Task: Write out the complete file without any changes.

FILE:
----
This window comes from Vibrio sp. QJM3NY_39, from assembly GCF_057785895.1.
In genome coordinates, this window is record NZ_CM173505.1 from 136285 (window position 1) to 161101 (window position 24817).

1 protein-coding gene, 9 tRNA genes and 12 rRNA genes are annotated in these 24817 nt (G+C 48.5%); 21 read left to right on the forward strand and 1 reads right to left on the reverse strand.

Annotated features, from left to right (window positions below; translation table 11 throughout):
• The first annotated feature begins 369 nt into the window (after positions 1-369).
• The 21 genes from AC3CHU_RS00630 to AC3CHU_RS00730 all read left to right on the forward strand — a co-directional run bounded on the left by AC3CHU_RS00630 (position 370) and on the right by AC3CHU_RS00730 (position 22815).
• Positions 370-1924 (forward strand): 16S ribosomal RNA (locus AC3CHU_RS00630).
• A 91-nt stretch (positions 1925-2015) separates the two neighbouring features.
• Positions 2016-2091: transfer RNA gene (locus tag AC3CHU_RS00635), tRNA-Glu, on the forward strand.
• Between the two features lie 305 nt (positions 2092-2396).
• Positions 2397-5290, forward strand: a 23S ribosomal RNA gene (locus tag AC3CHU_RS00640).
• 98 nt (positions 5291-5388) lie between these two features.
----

This window comes from Vibrio sp. QJM3NY_39, from assembly GCF_057785895.1.
In genome coordinates, this window is record NZ_CM173505.1 from 136285 (window position 1) to 161101 (window position 24817).

1 protein-coding gene, 9 tRNA genes and 12 rRNA genes are annotated in these 24817 nt (G+C 48.5%); 21 read left to right on the forward strand and 1 reads right to left on the reverse strand.

Annotated features, from left to right (window positions below; translation table 11 throughout):
• The first annotated feature begins 369 nt into the window (after positions 1-369).
• The 21 genes from AC3CHU_RS00630 to AC3CHU_RS00730 all read left to right on the forward strand — a co-directional run bounded on the left by AC3CHU_RS00630 (position 370) and on the right by AC3CHU_RS00730 (position 22815).
• Positions 370-1924 (forward strand): 16S ribosomal RNA (locus AC3CHU_RS00630).
• A 91-nt stretch (positions 1925-2015) separates the two neighbouring features.
• Positions 2016-2091: transfer RNA gene (locus tag AC3CHU_RS00635), tRNA-Glu, on the forward strand.
• Between the two features lie 305 nt (positions 2092-2396).
• Positions 2397-5290, forward strand: a 23S ribosomal RNA gene (locus tag AC3CHU_RS00640).
• 98 nt (positions 5291-5388) lie between these two features.